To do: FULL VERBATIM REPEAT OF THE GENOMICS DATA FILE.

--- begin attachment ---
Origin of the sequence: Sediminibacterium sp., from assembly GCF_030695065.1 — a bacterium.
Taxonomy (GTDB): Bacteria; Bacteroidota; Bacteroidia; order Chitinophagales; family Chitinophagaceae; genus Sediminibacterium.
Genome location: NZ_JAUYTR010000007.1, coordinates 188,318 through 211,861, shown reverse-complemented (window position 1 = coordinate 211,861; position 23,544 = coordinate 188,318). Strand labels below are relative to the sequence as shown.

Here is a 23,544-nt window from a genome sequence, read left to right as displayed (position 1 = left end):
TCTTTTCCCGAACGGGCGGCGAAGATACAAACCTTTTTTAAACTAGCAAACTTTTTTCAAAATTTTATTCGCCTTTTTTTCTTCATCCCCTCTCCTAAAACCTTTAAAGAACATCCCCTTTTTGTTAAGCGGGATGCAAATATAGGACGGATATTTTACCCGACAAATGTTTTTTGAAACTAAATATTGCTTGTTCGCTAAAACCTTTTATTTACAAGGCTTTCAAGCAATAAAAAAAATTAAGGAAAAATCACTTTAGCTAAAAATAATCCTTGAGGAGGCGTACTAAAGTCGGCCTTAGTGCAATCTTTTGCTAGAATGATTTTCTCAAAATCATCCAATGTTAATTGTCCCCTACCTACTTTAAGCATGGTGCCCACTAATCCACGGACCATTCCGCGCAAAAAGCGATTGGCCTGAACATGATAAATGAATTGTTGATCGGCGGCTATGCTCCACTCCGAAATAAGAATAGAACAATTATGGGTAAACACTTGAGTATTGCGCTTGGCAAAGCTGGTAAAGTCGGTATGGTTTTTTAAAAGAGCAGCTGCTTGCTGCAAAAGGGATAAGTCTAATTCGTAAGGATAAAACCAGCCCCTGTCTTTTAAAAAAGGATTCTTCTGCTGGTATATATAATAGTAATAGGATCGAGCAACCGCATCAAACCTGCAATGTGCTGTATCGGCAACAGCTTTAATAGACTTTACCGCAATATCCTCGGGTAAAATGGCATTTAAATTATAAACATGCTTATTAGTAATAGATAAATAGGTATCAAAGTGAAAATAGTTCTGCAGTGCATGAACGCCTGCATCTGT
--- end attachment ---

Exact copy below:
Origin of the sequence: Sediminibacterium sp., from assembly GCF_030695065.1 — a bacterium.
Taxonomy (GTDB): Bacteria; Bacteroidota; Bacteroidia; order Chitinophagales; family Chitinophagaceae; genus Sediminibacterium.
Genome location: NZ_JAUYTR010000007.1, coordinates 188,318 through 211,861, shown reverse-complemented (window position 1 = coordinate 211,861; position 23,544 = coordinate 188,318). Strand labels below are relative to the sequence as shown.

Here is a 23,544-nt window from a genome sequence, read left to right as displayed (position 1 = left end):
TCTTTTCCCGAACGGGCGGCGAAGATACAAACCTTTTTTAAACTAGCAAACTTTTTTCAAAATTTTATTCGCCTTTTTTTCTTCATCCCCTCTCCTAAAACCTTTAAAGAACATCCCCTTTTTGTTAAGCGGGATGCAAATATAGGACGGATATTTTACCCGACAAATGTTTTTTGAAACTAAATATTGCTTGTTCGCTAAAACCTTTTATTTACAAGGCTTTCAAGCAATAAAAAAAATTAAGGAAAAATCACTTTAGCTAAAAATAATCCTTGAGGAGGCGTACTAAAGTCGGCCTTAGTGCAATCTTTTGCTAGAATGATTTTCTCAAAATCATCCAATGTTAATTGTCCCCTACCTACTTTAAGCATGGTGCCCACTAATCCACGGACCATTCCGCGCAAAAAGCGATTGGCCTGAACATGATAAATGAATTGTTGATCGGCGGCTATGCTCCACTCCGAAATAAGAATAGAACAATTATGGGTAAACACTTGAGTATTGCGCTTGGCAAAGCTGGTAAAGTCGGTATGGTTTTTTAAAAGAGCAGCTGCTTGCTGCAAAAGGGATAAGTCTAATTCGTAAGGATAAAACCAGCCCCTGTCTTTTAAAAAAGGATTCTTCTGCTGGTATATATAATAGTAATAGGATCGAGCAACCGCATCAAACCTGCAATGTGCTGTATCGGCAACAGCTTTAATAGACTTTACCGCAATATCCTCGGGTAAAATGGCATTTAAATTATAAACATGCTTATTAGTAATAGATAAATAGGTATCAAAGTGAAAATAGTTCTGCAGTGCATGAACGCCTGCATCTGT